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October 29, 2008

 

Vietnam's seafood exporters seek relief in domestic market

 
 

The plummeting demand from major markets hit by the global credit crunch has resulted in seafood companies looking for assistance in the domestic market.

 

Seafood exporters are targeting domestic consumers by processing more catfish products to supply to restaurants and supermarkets.

 

An executive from the Vinh Hoan Seafood Company said the trend of using processed seafood products was escalating due to the reasonable prices and increased convenience. Seafood exporters could find stability amid the global turmoil if they know how to manipulate the domestic market potential.

 

This year's aim for export of US$4.2 billion has become steeper declivitous for Vietnam's seafood industry as the volumes shipped to major markets like the US and EU decline with the recent global financial crisis.

 
The Vietnam Association of Seafood Exporters and Processors (VASEP) say more than 930,000 tonnes of seafood were shipped in the first nine months of this year, generating US$3.35 billion, for a 23 percent year-on-year increase.
 
However, seafood, one of the country's major exports by value was seeing a cascading trend in export
volume in the fourth quarter.
 
Le Van Quang, chairman of Minh Phu Seafood Joint-Stock Company said before the US recession, they paid up for their goods immediately upon receiving them, but now they are deferring payment as their consumers buy goods on one-month credit and therefore though his company did not have supply problems, it had refused some orders from US importers.
 
Quang said his company was negotiating better payment terms with importers facing capital shortages as a result of US banks tightening their policies.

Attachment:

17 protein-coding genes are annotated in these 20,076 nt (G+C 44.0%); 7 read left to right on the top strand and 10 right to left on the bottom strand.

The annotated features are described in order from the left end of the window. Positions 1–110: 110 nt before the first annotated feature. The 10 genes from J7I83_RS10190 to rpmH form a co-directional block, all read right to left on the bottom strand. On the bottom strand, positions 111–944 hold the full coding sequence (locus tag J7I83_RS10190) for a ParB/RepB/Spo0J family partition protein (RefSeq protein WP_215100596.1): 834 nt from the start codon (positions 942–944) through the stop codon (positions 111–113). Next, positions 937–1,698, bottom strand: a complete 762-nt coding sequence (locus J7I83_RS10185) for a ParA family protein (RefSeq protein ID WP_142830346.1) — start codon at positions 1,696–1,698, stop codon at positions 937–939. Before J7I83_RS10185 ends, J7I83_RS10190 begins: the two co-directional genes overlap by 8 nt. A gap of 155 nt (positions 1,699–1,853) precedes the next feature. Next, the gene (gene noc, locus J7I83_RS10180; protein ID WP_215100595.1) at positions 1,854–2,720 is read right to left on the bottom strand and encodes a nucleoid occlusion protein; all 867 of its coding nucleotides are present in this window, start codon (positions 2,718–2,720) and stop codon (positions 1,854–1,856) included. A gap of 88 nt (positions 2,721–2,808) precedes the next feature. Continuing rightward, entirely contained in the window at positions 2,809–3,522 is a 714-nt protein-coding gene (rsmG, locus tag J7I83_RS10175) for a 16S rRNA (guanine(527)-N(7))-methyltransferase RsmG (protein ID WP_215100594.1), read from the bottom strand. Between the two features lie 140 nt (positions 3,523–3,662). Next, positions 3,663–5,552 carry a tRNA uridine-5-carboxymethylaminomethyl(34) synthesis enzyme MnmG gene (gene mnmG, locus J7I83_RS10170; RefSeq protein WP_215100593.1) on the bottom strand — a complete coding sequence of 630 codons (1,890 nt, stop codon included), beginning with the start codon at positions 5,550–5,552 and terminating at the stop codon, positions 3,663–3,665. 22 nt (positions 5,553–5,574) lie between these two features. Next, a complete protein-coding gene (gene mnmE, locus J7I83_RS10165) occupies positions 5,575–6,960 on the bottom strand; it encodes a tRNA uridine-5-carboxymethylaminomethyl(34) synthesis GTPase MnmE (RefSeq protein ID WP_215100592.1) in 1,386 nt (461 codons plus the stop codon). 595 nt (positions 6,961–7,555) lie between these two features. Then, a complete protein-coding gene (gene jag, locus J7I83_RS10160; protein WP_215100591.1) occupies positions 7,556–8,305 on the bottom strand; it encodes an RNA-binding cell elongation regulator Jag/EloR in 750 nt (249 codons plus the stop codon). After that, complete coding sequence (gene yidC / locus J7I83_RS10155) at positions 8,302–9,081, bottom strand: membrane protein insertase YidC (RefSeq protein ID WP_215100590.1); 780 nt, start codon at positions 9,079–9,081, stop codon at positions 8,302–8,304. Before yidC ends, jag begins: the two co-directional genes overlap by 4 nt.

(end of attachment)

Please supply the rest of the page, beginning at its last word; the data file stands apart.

Ho Quoc Luc, a chairman of Sao Ta Foods Joint-Stock Company said his firm's South Korean partners has just suspended plans to import goods as the currency continued to decline. According to Bloomberg, South Korea's currency extended its loss this year to 35 percent to be enlisted as Asia's worst performer.
 
VASEP official Tran Thien Hai said some foreign clients just ignored contracts signed with Vietnamese exporters though they had given detailed orders beforehand.
 
Nguyen Dinh Huan, deputy general director of the An Giang Fisheries Import and Export Joint-Stock Company (Agifish) said though the company was yet to encounter difficulties in export, he was pessimistic about the near future and that purchase orders will be reduced.
 
Manager of the Binh An Seafood Company, Vo Thanh Khon predicted that some countries in response to the global credit crunch would re-establish precautionary measures while consumers reduce their spending, therefore causing the Vietnamese to face stiff challenges next year.
 
While input material costs had increased 40 percent compared to the beginning of the year, there was no rise in output prices, instead plummeting in some instances.
 
Local fisheries should not just focus on Us and EU markets, instead they should look for new markets like Malaysia as it is a potential market with an annual per capita seafood consumption that is expected to reach 61 kilogrammes by 2010 from the 45 kilogrammes at present.
 
Nguyen Van Ben, general director of the Vietnam Food Industry Company (Vifon), said the company's US and EU partners wanted to adjust purchase volumes monthly, and not sign year-long contracts as earlier.
 
The importers also required Vifon to give notice of price increases, if any, two or three months before the effective day with clear reasons.
 
Ben said as demand in traditional markets of Western Europe and North America tumbled, Vifon was trying to penetrate into other markets like Japan, South Korea, Singapore, Malaysia, the Philippines, and Eastern Europe.
 
Meanwhile, Vu Thanh Phat, director of Mekong Lotus Company, said increased thrift among US and EU citizens can bring more opportunities for medium-priced Vietnamese seafood products to enter the market.
 
The company has seen that while premium seafood such as tuna and shrimp saw a drop in export volumes, there was greater demand for cheaper seafood like basa catfish and cuttlefish.
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